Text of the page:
The International Monetary Fund(IMF) has told Citi Business News government has assured the fund of its commitment to implement the ECF programme and achieve stability despite the resignation of the governor of the Bank of Ghana, Dr. Abdul Nashiru-Issahaku.
Responding to queries sent by Citi Business News, an IMF spokesperson Andrew Kanyegirire said the “They have assured us of their commitment to continue implementing the current programme and to maintain macroeconomic stability for all Ghanaians”.
The former governor, whose tenure of office was protected by law but resigned was a key member of the government economic team that met previous IMF review teams.
President Akufo-Addo yesterday appointed a new governor of the Bank of Ghana, Dr. Ernest Addison.
Apart from supervising the monetary policies of the central bank, Dr. Addison will also join the government economic team to help meet the conditionalities set by the fund.
One of the conditions is zero financing from the central bank even though there is a window of opportunity for the government to access 5 percent budget deficit financing from the Bank of Ghana.
In responding to the queries, the IMF also stated that Ghana is a key member of the IMF and that we have a good working relationship with the authorities.
Gov’t announced review
During his appearance at Parliament’s Appointment Committee, the Senior Minister Yaw Osafo-Maafo stated that government will make some recommendations on the conditions set by the IMF.
One the conditions set by the fund was zero financing from the central government, which was rejected by lawmakers in 2016 during the review of the Bank of Ghana Act.
However the previous government by principle went ahead to implement zero financing from the Bank of Ghana.
Mr. Osafo-Maafo however hinted that government may access financing from the central bank since it requires fiscal space.
According to Mr. Osafo-Maafo, the IMF agreement did not go before parliament hence does not have any legal binding on government.
Finance Minister expressed hope in IMF
During the IMF visit, Finance Minister, Ken Ofori-Atta described the meeting as fruitful since some common grounds were reached during the initial discussions.
Mr. Ofori –Atta assured that government is committed to complenting the programme with the fund.
IMF lauds NPP’s tax cut policy
The International Monetary Fund (IMF) was confident the plans outlined by the NPP government to cut down and eliminate some taxes will restore fiscal discipline, promote debt sustainability and support private sector development.
The fund argued that such decisions should also help reduce the large fiscal slippages observed last year.
A statement released by the visiting IMF team whose meeting ended on [February 10, 2017], however, indicated that Ghana’s economy continues to face challenges.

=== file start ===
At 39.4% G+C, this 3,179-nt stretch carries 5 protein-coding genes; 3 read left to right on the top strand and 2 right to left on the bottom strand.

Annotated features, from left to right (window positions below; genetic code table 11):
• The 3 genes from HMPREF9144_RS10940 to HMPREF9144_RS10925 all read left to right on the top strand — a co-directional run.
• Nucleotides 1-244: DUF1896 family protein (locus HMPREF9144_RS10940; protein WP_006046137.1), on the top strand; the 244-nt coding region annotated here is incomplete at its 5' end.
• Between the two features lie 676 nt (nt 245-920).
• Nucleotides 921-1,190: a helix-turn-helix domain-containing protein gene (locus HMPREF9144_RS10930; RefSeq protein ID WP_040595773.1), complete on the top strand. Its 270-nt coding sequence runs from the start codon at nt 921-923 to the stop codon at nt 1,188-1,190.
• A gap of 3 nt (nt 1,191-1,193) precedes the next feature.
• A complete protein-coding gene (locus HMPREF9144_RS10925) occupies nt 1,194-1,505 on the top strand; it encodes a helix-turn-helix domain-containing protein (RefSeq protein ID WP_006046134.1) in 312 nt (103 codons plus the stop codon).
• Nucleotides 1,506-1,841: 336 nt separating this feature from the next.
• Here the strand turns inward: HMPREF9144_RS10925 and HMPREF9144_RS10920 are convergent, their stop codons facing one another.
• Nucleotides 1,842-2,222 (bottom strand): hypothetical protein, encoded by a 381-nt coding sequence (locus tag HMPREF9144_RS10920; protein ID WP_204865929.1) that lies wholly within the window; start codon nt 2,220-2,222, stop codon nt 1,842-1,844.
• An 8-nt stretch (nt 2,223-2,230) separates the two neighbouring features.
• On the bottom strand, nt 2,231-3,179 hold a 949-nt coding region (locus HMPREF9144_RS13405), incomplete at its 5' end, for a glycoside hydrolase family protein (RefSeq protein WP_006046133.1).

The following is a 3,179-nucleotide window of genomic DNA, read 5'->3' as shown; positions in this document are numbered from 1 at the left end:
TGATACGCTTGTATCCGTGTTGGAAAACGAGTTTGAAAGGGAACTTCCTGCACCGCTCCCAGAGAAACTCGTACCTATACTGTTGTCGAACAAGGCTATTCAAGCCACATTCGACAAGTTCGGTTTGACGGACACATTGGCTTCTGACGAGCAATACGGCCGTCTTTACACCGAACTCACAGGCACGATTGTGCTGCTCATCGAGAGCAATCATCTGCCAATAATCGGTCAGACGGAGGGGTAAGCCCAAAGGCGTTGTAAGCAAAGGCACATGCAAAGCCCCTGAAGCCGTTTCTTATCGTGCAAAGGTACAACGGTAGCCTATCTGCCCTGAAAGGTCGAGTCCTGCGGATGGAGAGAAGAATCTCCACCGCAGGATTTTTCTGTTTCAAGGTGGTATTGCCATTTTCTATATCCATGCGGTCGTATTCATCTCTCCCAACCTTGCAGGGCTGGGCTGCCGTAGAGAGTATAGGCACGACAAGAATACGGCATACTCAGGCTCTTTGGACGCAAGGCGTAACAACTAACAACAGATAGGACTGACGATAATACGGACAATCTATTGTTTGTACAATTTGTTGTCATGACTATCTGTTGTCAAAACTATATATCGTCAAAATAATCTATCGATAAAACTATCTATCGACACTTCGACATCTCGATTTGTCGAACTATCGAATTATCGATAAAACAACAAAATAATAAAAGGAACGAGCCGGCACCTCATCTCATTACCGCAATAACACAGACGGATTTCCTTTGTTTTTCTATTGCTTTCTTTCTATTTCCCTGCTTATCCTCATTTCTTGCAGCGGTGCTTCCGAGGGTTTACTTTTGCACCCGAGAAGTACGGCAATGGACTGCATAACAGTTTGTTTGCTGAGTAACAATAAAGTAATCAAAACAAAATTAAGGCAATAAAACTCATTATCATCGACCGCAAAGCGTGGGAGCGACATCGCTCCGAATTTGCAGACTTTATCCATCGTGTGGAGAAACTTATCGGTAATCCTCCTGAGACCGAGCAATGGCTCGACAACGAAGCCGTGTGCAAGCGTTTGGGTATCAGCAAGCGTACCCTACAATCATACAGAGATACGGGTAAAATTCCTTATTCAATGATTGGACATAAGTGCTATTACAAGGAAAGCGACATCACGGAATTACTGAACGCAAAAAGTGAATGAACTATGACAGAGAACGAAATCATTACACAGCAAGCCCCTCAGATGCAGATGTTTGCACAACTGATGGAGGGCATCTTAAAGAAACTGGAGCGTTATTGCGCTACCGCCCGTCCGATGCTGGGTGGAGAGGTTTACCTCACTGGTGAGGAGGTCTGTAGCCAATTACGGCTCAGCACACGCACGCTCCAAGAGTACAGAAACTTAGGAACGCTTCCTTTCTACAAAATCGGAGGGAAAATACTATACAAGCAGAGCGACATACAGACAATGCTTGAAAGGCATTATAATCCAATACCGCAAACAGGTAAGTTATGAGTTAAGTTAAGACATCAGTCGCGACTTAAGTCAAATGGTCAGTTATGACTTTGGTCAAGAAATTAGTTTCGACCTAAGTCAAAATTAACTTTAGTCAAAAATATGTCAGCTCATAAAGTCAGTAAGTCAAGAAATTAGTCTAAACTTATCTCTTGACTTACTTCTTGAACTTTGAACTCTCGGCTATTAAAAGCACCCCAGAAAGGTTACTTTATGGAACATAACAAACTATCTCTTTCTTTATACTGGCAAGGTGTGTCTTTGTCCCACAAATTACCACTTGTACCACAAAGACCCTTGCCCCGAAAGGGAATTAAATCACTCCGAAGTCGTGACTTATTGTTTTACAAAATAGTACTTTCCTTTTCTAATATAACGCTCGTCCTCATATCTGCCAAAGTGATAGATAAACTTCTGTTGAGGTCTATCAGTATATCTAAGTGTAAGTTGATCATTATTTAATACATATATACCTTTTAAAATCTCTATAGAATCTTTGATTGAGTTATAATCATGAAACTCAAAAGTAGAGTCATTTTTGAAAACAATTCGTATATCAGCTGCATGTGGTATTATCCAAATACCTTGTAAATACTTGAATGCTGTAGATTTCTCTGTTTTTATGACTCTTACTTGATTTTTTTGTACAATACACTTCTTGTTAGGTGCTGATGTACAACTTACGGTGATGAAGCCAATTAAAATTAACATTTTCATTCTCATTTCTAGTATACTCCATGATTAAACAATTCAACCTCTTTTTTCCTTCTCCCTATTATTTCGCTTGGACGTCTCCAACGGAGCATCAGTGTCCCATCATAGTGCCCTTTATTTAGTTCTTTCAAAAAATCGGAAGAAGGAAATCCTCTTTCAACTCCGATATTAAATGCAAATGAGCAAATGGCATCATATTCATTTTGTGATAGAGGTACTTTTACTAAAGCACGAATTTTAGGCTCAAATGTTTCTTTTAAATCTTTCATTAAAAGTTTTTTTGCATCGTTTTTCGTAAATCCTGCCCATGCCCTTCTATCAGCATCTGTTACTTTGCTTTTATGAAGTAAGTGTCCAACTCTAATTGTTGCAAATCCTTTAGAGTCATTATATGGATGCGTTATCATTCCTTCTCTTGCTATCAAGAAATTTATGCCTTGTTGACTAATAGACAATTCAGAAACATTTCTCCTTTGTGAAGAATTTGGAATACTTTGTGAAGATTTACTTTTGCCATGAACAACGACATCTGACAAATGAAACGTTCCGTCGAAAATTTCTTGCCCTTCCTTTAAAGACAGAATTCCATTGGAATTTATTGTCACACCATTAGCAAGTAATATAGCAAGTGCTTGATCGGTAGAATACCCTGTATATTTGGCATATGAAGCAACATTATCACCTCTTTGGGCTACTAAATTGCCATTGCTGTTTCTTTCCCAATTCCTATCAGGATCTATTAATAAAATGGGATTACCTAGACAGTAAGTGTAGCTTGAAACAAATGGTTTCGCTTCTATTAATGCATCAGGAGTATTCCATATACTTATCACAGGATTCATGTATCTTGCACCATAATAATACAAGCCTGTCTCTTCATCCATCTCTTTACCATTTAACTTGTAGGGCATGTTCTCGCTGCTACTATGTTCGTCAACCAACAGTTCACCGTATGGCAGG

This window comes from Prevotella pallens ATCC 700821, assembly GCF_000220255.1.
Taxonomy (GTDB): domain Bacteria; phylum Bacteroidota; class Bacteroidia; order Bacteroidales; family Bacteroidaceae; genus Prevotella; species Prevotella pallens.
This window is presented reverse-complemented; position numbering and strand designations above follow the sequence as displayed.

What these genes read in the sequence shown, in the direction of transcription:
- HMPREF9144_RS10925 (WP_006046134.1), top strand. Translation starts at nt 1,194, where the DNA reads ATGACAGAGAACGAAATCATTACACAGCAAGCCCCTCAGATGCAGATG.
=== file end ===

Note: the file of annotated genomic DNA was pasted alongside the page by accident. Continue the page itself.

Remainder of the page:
According to the team, though the country’s 2016 estimated economic growth of 3.6% exceeded the Fund’s target of 3.3%, the decline in inflation has been slower than expected.
“The large fiscal slippages observed last year will, indeed, require strong efforts of fiscal consolidation to support debt sustainability. The new government’s intentions to reduce tax exemptions, improve tax compliance and review the widespread earmarking of revenues should help in this regard.”
“We welcome the new government’s intention to conduct a full audit of outstanding obligations, its commitment to transparency and its readiness to take strong remedial actions to ensure the integrity of the PFM systems going forward,” the statement by the visiting team added.
The team led by Toujas-Bernaté met with Vice President Dr. Mahamudu Bawumia; Senior Minister Hon. Yaw Osafo-Maafo; Finance Minister Hon. Kenneth Ofori-Atta; Minister of Food and Agriculture Hon. Dr. Owusu Afriyie Akoto; Bank of Ghana Governor Dr. Abdul-Nashiru Issahaku; other senior officials; and Ghana’s development partners.
The IMF programme
Ghana in 2015 signed onto a 918 million dollar extended credit facility programme with the fund.
Ghana has so far received a total of about US$464.6 million as disbursements from the IMF. The latest was on September 28, 2016.
The programme aims to restore debt sustainability and macroeconomic stability in the country to foster a return to high growth and job creation, while protecting social spending.
The deal which was not approved by Parliament has been heavily criticized by the new government, raising concerns that it will be reviewed under their tenure.
Calls for the renegotiation of the deal however have attracted mixed reactions from economists.
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